Self-Mutilation: Adolescents in Pain

Sophia was 13 when she first cut a vertical line across her wrist by using a razor blade. She watched the gash of blood ooze down her arm. After a moment of pain, she became relaxed and seemed to be at peace. She did not feel remorse, only release.

Sophia is among many of the young adolescent girls who have fallen victim to self-mutilation. She is one of a number of adolescent girls who cut themselves to supplant emotional feelings with physical pain. According to one study in the Journal of Abnormal Psychology, 14%-39% of adolescents engage in self-mutilative behavior. Those adolescents who self-injure do so because of an internal dynamic, and not in order to annoy, anger or irritate others. Their self-injury is a behavioral response to an emotional state, and is usually not done in order to frustrate their family or friends. Self-mutilation is a “coping technique” for many adolescents who cannot soothe their inner emotions. Cutting and other forms of self-mutilation release endorphins that produce a euphoric feeling. Many of the adolescents I work with indicate that the act of cutting makes them feel “alive.”

What to look for if you suspect your adolescent is cutting or engaging in self-mutilative behaviors?

Unexplained cuts, bruises, burns or bumps on arms, thighs, and legs
Carrying knives, matches or lighters in pockets, backpacks, or purses with no reason for needing them (e.g., not a smoker)
Wearing long sleeves and/or long pants to cover up arms and legs, even in hot weather
Blood or burn stains on clothing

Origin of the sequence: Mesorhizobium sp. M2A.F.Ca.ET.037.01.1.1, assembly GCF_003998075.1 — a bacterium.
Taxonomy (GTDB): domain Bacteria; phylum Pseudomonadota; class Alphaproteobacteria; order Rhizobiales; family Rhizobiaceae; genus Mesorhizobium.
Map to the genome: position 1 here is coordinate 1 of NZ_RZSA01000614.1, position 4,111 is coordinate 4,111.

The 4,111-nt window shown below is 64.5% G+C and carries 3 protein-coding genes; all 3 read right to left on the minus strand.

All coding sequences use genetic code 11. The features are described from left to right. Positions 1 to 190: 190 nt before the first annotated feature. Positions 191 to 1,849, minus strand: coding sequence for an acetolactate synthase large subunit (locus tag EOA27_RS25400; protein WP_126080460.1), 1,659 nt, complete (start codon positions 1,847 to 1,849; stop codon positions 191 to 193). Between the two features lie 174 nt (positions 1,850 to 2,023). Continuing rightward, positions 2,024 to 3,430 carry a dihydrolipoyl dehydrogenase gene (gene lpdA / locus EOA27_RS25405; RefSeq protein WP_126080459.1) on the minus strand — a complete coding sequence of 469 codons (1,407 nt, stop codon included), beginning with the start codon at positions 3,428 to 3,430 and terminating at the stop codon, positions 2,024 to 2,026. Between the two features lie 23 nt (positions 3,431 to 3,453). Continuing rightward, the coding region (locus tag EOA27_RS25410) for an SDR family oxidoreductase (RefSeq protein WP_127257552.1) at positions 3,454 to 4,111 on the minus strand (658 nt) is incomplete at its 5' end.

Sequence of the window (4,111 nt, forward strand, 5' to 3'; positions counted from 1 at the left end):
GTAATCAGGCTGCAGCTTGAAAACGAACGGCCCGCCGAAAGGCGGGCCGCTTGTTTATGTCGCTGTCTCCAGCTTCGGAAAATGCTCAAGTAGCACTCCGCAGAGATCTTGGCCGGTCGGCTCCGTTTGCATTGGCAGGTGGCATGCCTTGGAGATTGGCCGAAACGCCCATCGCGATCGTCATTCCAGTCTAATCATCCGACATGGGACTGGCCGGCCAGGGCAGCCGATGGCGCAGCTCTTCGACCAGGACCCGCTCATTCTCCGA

Constant picking at scabs or wounds and making them worse or not allowing them to heal
Bald spots on their head where they have lost hair follicles due to hair pulling/scratching their head
Questionable excuses for excessive amounts of cuts (e.g., “The cat or dog scratched me”)
What to do if you suspect cutting or other mutilative behaviors?
Parents should not ignore self-mutilative behavior nor criticize their adolescent for such behavior. If you have an adolescent who cuts himself or herself, you can’t force them to stop. But you can let them know that you’re there to help.

There are a number of strategies that can be used to help adolescents refrain from self-mutilative behavior. It can be tough to remain calm when talking to them about it because it’s such an upsetting subject, but it’s very important to let your adolescent know you care about them and you don’t think they are a bad person for doing this.

It is best to encourage them to talk to someone who can help them to stop the behavior and deal with their underlying problems. Ultimately, adolescents who engage in self-mutilative behaviors will need to be assessed by a professional psychologist or counselor who can recommend the best treatment plan for them. This may include a combination of behavioral therapy, medication and specialized treatment of associated problems. The strategies/interventions identified below have been used by many of my clients to help fight the “urge” to injure. These include:

Relaxation and Breathing techniques
Yoga, Tai Chi, Kick Boxing, or other forms of exercise
Meditation or Hypnosis
Doing artwork to represent emotions
Reading a good book
Writing down feelings before engaging in self-harm
Drawing on body with bright colors, or buying a “special” pen that can be used to mark body parts instead of using a blade.
Ask friends/family to write down things that they like about the individual and keep these in a place where they are visible.
Talking to someone who is trustworthy so that feelings in the moment can be explained and processed. Keep talking until the urge goes away and, if possible, stay in the company of others.
Keeping a rubber band around the wrist area and snapping it against the write when there is the urge to engage in self-harm.
Although cutting and/or other self-mutilative behaviors can be difficult to stop, it is possible. Once the adolescent who is self-harming gets help in solving the problems that are at the root of the behavior, chances are good that they will be able to stop hurting themselves and lead a healthier, happier life.